However, the variation is not large enough on its own to explain the fall of tem­perature during a glaciation. A feedback mechanism is needed. One of the most important is the way a snow or ice surface can act as a mirror and reflect most of the incoming sunlight back into space. Once a large part of the Earth is covered in ice, a significant amount of the heating the Earth normally receives from the Sun is lost to space.

The key to starting a glaciation seems to be the intensity of the summertime sunlight over the northern hemisphere. When it is relatively weak, there is more chance of a significant part of the winter snow cover on the land lasting through summer and helping the next winter’s cover to be even more extensive. A runaway process can begin in which the snow cover expands sufficiently to start ice-cap formation.

Another feedback mechanism involves the increased erosion that occurs during a glaciation. Some erosion processes take carbon dioxide out of the air. But carbon dioxide is an important greenhouse gas, helping to trap some of the heat the Earth radiates that would otherwise be lost tospace. The less carbon dioxide there is in the atmosphere, the greater the cooling of the Earth. Measurements of air bubbles trapped in ice drilled out of the Greenland Ice Sheet have shown a much lower level of atmospheric carbon dioxide during the last glaciation than just after it.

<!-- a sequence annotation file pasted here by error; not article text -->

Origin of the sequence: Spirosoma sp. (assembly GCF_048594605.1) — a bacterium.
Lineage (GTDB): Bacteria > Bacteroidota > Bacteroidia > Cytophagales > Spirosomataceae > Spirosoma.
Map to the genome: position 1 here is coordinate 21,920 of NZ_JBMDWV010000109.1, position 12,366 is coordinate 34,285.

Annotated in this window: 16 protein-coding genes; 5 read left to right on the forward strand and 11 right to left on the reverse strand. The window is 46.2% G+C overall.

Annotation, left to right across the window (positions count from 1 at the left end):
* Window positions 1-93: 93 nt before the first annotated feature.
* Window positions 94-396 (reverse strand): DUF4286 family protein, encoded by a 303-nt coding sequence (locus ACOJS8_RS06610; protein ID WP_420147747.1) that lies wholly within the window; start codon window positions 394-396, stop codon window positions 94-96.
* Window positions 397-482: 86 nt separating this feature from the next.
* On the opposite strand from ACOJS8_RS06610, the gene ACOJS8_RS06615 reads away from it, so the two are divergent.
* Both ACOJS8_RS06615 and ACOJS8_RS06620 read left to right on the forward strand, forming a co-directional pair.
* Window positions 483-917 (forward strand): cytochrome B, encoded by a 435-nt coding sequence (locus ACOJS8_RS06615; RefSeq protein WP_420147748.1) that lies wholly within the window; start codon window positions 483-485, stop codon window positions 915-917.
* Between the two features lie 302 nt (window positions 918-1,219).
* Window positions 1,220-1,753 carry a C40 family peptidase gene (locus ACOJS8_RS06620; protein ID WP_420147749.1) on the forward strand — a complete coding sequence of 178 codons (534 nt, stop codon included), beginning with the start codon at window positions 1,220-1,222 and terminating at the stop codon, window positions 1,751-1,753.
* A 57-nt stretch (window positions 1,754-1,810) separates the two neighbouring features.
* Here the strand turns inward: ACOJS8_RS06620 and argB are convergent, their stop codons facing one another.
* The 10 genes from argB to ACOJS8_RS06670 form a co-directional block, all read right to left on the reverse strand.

Erosion and earthquake activity may also be con­nected. Increasingly, geologists see erosion as a significant force contributing to the uplift of mountain ranges. The rocks of the Earth’s crust are less dense than the rocks of the Earth’s mantle, on which the crust floats. Erosion can remove so much material from mountain ranges that the Earth’s crust becomes locally lighter, and therefore more buoyant, just as unloading a boat causes it to float higher. That upward movement of the crust causes earthquakes.

But the higher the mountains, the heavier the rain which falls upon them, and therefore the faster the erosion proceeds, causing more uplift and more earthquakes.

During the several million years that the Southern Alps have been rising, they are estimated to have gone up by a little over 20 kilometres. Why, then, are they less than four kilometres high today? The missing 16 kilometres has been eroded away, forming, among other things, the Canterbury Plains.